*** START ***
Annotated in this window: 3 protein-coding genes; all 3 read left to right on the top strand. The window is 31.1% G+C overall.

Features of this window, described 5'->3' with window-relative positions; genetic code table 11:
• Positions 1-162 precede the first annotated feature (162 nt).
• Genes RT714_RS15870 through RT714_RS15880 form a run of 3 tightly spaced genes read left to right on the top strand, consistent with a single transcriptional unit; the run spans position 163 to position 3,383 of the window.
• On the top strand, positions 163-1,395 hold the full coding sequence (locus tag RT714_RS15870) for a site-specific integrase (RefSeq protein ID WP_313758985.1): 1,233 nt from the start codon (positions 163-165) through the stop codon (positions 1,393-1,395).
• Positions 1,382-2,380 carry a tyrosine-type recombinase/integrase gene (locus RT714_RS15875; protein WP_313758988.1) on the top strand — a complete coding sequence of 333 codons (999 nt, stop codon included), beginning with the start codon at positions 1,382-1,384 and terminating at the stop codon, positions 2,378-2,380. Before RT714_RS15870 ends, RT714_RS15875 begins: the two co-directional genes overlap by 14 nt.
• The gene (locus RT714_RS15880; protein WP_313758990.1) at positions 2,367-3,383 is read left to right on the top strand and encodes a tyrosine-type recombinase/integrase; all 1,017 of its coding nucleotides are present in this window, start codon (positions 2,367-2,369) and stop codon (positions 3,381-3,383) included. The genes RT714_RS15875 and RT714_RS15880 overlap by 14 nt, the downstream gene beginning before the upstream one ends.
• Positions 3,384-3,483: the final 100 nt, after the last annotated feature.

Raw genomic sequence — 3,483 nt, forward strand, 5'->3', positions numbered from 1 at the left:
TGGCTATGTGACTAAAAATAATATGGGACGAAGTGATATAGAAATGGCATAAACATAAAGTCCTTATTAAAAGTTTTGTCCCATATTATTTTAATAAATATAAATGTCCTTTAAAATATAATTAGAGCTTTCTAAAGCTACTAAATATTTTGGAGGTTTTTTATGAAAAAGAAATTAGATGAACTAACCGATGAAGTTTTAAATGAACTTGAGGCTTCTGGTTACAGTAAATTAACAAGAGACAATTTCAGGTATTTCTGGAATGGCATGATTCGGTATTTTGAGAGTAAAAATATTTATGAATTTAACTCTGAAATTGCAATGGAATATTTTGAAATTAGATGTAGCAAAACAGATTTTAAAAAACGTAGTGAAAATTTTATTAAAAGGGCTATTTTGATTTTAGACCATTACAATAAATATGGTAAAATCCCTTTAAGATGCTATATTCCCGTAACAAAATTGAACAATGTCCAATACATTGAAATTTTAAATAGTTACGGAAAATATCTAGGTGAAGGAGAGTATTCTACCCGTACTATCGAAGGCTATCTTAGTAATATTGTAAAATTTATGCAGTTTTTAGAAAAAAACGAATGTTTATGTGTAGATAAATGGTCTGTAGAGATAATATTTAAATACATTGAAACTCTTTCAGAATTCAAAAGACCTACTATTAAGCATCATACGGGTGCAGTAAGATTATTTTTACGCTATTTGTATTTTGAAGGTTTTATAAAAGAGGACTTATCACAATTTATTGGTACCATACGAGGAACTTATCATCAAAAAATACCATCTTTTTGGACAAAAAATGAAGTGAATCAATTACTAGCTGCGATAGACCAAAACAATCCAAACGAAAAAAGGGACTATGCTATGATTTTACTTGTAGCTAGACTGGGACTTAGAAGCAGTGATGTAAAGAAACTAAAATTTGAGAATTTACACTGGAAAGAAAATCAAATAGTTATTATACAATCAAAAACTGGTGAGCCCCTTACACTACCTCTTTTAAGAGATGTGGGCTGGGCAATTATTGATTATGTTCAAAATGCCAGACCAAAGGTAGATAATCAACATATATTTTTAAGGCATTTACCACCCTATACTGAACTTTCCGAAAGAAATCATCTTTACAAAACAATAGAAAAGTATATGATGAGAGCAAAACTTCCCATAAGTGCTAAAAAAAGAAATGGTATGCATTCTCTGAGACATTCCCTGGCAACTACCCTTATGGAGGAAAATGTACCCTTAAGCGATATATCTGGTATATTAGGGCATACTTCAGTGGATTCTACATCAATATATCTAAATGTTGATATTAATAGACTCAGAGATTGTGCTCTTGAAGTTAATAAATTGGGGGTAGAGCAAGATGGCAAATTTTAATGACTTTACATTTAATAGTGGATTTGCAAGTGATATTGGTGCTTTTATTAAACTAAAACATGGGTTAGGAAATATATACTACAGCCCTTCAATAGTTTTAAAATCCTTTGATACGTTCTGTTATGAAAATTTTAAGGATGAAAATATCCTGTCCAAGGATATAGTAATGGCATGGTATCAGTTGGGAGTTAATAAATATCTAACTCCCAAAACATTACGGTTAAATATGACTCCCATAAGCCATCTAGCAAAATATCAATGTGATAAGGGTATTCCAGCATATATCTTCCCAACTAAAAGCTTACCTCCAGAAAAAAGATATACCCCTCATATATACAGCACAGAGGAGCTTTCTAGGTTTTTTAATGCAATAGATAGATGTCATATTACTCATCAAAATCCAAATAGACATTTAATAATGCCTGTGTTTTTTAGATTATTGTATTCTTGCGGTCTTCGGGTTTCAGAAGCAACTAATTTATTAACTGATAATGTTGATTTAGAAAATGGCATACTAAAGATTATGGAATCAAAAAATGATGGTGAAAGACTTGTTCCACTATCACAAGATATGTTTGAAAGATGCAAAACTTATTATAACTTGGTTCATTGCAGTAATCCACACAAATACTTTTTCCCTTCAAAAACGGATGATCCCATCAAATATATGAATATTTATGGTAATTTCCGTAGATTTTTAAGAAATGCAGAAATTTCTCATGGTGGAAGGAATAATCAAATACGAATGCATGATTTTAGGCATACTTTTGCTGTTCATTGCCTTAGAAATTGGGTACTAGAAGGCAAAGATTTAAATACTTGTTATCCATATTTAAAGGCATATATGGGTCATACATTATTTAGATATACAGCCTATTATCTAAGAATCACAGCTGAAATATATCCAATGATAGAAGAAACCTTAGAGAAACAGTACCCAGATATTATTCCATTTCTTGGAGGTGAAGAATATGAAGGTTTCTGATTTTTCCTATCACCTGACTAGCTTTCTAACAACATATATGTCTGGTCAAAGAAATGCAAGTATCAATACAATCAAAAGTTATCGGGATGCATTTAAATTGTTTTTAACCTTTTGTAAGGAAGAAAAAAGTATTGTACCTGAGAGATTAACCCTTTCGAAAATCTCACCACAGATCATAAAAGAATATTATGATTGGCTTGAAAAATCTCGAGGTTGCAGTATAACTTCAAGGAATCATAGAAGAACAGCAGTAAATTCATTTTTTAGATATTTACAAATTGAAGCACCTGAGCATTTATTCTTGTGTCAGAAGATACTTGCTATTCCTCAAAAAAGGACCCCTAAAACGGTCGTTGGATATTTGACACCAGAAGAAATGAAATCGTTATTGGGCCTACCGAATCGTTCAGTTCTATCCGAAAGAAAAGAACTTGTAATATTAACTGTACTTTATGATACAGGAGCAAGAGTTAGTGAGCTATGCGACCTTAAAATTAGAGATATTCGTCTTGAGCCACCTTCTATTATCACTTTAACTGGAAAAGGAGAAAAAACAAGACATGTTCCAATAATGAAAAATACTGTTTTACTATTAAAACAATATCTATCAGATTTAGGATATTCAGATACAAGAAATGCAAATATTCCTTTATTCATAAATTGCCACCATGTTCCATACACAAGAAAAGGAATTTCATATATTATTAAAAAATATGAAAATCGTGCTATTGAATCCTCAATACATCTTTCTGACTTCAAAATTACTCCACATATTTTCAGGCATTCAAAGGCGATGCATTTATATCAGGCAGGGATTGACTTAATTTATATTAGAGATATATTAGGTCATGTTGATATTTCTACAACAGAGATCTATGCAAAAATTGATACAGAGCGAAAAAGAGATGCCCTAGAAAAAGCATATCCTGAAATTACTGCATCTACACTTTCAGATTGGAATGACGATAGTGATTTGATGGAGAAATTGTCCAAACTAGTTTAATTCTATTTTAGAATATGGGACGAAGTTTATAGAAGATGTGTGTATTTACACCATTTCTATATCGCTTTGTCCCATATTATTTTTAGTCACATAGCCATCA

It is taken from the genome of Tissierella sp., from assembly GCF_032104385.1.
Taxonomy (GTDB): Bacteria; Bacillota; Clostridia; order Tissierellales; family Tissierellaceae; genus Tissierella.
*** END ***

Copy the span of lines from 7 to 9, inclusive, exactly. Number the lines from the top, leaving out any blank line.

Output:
• The gene (locus RT714_RS15880; protein WP_313758990.1) at positions 2,367-3,383 is read left to right on the top strand and encodes a tyrosine-type recombinase/integrase; all 1,017 of its coding nucleotides are present in this window, start codon (positions 2,367-2,369) and stop codon (positions 3,381-3,383) included. The genes RT714_RS15875 and RT714_RS15880 overlap by 14 nt, the downstream gene beginning before the upstream one ends.
• Positions 3,384-3,483: the final 100 nt, after the last annotated feature.

Raw genomic sequence — 3,483 nt, forward strand, 5'->3', positions numbered from 1 at the left: